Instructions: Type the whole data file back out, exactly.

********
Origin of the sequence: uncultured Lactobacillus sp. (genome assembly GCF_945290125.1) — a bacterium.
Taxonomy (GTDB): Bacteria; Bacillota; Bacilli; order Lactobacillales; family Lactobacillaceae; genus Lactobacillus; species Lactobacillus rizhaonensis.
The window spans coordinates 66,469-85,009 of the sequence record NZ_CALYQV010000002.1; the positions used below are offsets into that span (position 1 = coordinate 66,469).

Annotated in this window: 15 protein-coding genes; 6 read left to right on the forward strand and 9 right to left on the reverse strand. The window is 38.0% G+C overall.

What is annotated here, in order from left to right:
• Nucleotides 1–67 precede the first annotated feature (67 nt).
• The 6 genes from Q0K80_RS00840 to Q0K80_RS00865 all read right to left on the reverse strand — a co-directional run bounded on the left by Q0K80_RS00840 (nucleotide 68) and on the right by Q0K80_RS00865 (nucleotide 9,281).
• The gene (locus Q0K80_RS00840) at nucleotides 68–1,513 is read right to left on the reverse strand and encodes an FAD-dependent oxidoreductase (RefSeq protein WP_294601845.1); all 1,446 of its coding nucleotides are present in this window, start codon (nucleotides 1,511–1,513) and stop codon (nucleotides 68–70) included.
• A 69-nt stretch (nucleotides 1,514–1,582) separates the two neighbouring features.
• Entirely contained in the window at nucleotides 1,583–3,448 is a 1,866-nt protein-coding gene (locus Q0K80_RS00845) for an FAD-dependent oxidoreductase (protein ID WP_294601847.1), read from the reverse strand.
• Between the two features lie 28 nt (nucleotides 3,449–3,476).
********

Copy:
Origin of the sequence: uncultured Lactobacillus sp. (genome assembly GCF_945290125.1) — a bacterium.
Taxonomy (GTDB): Bacteria; Bacillota; Bacilli; order Lactobacillales; family Lactobacillaceae; genus Lactobacillus; species Lactobacillus rizhaonensis.
The window spans coordinates 66,469-85,009 of the sequence record NZ_CALYQV010000002.1; the positions used below are offsets into that span (position 1 = coordinate 66,469).

Annotated in this window: 15 protein-coding genes; 6 read left to right on the forward strand and 9 right to left on the reverse strand. The window is 38.0% G+C overall.

What is annotated here, in order from left to right:
• Nucleotides 1–67 precede the first annotated feature (67 nt).
• The 6 genes from Q0K80_RS00840 to Q0K80_RS00865 all read right to left on the reverse strand — a co-directional run bounded on the left by Q0K80_RS00840 (nucleotide 68) and on the right by Q0K80_RS00865 (nucleotide 9,281).
• The gene (locus Q0K80_RS00840) at nucleotides 68–1,513 is read right to left on the reverse strand and encodes an FAD-dependent oxidoreductase (RefSeq protein WP_294601845.1); all 1,446 of its coding nucleotides are present in this window, start codon (nucleotides 1,511–1,513) and stop codon (nucleotides 68–70) included.
• A 69-nt stretch (nucleotides 1,514–1,582) separates the two neighbouring features.
• Entirely contained in the window at nucleotides 1,583–3,448 is a 1,866-nt protein-coding gene (locus Q0K80_RS00845) for an FAD-dependent oxidoreductase (protein ID WP_294601847.1), read from the reverse strand.
• Between the two features lie 28 nt (nucleotides 3,449–3,476).